The Saudis, even if we take as face value that they don't have a stockpile, dont' need any stockpile to send them the materials to make Sarin...just like they didn't need to send it to the folks caught in Turkey, similarly they don't have to send it to Syria directly either, just the ingredients. Oh, and a multi-billionaire prince does not need there to be even the raw ingredietns in Saudi Arabia, multi-Billion dollar, is enough to get it on the "World market" and to deliver to rebels, I mean come one, that can't be denied or doubted.
In general this is a silly game, since as we all know, they can get Sarin from Saudis or Qataris or one of the many foreign, non-Syrian jihadists flowing into the country, and they can make it themselves, as even a Japanese cult knew how to make, so it's beyond unnecessary to in addition to all of this, give the Turkish example, the rest are more than enough..without the Turkish example, but just FYI, there is the quote
And "The suspects have pleaded not guilty saying that they had not been aware the materials they had tried to obtain could have been used to make sarin gas. Suspects have been consistently providing conflicting and incoherent facts on this matter," the indictment said.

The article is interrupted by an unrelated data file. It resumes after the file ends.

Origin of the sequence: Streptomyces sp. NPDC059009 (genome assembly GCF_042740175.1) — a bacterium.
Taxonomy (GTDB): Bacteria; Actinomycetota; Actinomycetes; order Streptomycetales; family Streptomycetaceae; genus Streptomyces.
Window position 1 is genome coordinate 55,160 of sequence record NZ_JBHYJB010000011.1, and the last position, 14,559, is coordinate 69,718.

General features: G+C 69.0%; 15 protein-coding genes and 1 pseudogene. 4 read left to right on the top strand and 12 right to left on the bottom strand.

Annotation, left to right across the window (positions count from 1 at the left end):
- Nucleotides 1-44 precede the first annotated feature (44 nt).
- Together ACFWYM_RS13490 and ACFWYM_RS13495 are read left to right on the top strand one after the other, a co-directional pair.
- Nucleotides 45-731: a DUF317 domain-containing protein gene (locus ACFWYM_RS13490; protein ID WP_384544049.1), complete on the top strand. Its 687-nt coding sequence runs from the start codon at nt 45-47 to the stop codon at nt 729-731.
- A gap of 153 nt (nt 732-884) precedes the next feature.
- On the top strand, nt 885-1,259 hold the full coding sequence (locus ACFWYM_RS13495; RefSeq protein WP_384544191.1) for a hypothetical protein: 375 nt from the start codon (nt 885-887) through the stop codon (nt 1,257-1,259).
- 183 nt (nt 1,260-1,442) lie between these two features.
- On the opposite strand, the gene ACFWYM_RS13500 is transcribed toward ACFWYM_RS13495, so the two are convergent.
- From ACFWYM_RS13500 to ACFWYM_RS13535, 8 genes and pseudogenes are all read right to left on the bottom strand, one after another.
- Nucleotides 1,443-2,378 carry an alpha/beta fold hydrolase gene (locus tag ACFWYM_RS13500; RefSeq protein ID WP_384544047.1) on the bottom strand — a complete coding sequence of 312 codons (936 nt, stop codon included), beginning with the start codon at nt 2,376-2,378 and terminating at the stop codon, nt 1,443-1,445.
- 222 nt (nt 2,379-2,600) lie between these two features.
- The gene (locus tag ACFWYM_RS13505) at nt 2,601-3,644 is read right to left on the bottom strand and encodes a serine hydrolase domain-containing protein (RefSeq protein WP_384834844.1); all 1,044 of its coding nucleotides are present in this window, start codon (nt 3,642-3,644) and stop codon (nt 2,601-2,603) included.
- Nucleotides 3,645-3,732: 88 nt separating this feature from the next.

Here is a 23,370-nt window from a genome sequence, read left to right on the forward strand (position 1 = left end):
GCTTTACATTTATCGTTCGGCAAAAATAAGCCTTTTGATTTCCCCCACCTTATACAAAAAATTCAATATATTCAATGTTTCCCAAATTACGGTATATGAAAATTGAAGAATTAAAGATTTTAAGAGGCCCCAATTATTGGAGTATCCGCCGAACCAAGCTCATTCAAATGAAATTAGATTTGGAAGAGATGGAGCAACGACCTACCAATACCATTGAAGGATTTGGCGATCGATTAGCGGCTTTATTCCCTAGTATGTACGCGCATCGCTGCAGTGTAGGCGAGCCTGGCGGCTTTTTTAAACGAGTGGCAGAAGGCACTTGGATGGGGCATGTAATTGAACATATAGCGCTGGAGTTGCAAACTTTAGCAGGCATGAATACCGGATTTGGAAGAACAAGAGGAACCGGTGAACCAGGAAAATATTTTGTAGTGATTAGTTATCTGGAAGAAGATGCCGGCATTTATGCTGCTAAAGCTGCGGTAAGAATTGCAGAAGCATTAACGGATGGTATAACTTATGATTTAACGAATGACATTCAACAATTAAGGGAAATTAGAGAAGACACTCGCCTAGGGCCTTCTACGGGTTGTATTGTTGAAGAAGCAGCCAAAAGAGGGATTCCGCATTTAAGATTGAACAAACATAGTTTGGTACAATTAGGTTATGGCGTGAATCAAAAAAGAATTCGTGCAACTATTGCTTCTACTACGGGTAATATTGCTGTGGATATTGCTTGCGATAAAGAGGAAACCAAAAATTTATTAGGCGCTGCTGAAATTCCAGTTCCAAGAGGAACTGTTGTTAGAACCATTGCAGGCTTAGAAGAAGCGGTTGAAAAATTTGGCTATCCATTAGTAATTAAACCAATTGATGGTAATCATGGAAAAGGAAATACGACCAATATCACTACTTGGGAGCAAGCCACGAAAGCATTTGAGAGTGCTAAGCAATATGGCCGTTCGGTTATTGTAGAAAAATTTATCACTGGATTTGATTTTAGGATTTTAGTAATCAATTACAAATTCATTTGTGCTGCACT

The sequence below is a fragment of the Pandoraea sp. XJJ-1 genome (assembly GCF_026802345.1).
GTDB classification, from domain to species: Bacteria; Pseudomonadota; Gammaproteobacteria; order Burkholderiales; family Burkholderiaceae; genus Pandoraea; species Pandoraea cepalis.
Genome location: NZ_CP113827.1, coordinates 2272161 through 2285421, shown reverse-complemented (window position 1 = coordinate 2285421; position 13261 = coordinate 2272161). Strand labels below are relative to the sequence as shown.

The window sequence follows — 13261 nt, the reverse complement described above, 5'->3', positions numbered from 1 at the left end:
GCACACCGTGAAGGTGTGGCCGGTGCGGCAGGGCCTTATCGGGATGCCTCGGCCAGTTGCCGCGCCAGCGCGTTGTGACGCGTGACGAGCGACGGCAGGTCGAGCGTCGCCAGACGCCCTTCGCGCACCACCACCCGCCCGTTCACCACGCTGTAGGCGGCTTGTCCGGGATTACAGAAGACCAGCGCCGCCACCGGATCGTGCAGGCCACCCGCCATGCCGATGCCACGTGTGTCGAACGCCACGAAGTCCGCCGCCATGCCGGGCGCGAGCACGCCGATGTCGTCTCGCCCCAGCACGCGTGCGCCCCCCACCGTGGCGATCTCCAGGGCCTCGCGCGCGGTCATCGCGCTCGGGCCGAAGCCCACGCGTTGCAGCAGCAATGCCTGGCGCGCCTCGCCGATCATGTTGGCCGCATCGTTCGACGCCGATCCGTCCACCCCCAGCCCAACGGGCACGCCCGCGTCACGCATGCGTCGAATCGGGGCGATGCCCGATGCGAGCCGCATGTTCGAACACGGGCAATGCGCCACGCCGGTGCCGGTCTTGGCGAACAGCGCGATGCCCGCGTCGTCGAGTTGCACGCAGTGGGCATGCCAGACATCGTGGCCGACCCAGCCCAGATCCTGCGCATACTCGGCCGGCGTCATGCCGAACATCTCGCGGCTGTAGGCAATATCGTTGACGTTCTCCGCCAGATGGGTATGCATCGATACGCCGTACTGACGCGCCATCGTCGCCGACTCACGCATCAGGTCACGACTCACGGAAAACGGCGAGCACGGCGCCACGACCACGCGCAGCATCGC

So the Turkish example is completely unnecessary, but even there you dismiss as not there, things that clearly are there.
Well I'm glad you actually read the German intel story. So yes, as I've said earlier we can't be 100% sure some low level Army person used it..it's very unlikely for many reasons I outlined earlier, they were winning, all the reasons not fear the reaction if they used it etc, but no we can't be 100% sure. Since Germany is part of NATO we know its tilt...it has resisted Obama's bombing but we know what side they are generally on..their top agency monitoring for months and months, I've seen, yes, the claim that one conversation, NEITHER side of which is Syrian, claims to know that another third party (Syrians) used CW...obviously the former is far stronger evidence, but by all means, don't ignore the second one, let's release the phone conversation and see(hear)it